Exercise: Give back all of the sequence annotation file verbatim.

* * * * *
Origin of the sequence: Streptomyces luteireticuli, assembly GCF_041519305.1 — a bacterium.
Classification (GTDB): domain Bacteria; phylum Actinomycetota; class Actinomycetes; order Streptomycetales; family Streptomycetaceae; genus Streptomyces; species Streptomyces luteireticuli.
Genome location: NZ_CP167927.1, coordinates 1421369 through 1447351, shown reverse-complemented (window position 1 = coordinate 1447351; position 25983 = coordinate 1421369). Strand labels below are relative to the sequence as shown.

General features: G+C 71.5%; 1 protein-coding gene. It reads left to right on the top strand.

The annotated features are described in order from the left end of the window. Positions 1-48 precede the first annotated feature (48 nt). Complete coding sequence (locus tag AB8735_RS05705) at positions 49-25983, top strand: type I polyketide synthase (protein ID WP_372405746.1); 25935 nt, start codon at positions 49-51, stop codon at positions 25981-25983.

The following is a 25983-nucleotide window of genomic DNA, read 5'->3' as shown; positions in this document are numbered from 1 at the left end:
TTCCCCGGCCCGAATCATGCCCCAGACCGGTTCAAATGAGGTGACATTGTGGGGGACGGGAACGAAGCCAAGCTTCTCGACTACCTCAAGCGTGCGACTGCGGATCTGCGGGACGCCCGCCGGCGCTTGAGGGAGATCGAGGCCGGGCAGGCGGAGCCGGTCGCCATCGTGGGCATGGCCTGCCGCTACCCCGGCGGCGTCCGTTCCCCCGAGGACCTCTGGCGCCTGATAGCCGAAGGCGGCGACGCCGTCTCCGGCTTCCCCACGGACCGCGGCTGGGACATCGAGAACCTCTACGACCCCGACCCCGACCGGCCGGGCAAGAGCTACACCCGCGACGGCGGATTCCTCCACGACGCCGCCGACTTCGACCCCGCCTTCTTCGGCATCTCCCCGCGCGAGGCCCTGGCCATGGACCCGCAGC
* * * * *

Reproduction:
Origin of the sequence: Streptomyces luteireticuli, assembly GCF_041519305.1 — a bacterium.
Classification (GTDB): domain Bacteria; phylum Actinomycetota; class Actinomycetes; order Streptomycetales; family Streptomycetaceae; genus Streptomyces; species Streptomyces luteireticuli.
Genome location: NZ_CP167927.1, coordinates 1421369 through 1447351, shown reverse-complemented (window position 1 = coordinate 1447351; position 25983 = coordinate 1421369). Strand labels below are relative to the sequence as shown.

General features: G+C 71.5%; 1 protein-coding gene. It reads left to right on the top strand.

The annotated features are described in order from the left end of the window. Positions 1-48 precede the first annotated feature (48 nt). Complete coding sequence (locus tag AB8735_RS05705) at positions 49-25983, top strand: type I polyketide synthase (protein ID WP_372405746.1); 25935 nt, start codon at positions 49-51, stop codon at positions 25981-25983.

The following is a 25983-nucleotide window of genomic DNA, read 5'->3' as shown; positions in this document are numbered from 1 at the left end:
TTCCCCGGCCCGAATCATGCCCCAGACCGGTTCAAATGAGGTGACATTGTGGGGGACGGGAACGAAGCCAAGCTTCTCGACTACCTCAAGCGTGCGACTGCGGATCTGCGGGACGCCCGCCGGCGCTTGAGGGAGATCGAGGCCGGGCAGGCGGAGCCGGTCGCCATCGTGGGCATGGCCTGCCGCTACCCCGGCGGCGTCCGTTCCCCCGAGGACCTCTGGCGCCTGATAGCCGAAGGCGGCGACGCCGTCTCCGGCTTCCCCACGGACCGCGGCTGGGACATCGAGAACCTCTACGACCCCGACCCCGACCGGCCGGGCAAGAGCTACACCCGCGACGGCGGATTCCTCCACGACGCCGCCGACTTCGACCCCGCCTTCTTCGGCATCTCCCCGCGCGAGGCCCTGGCCATGGACCCGCAGC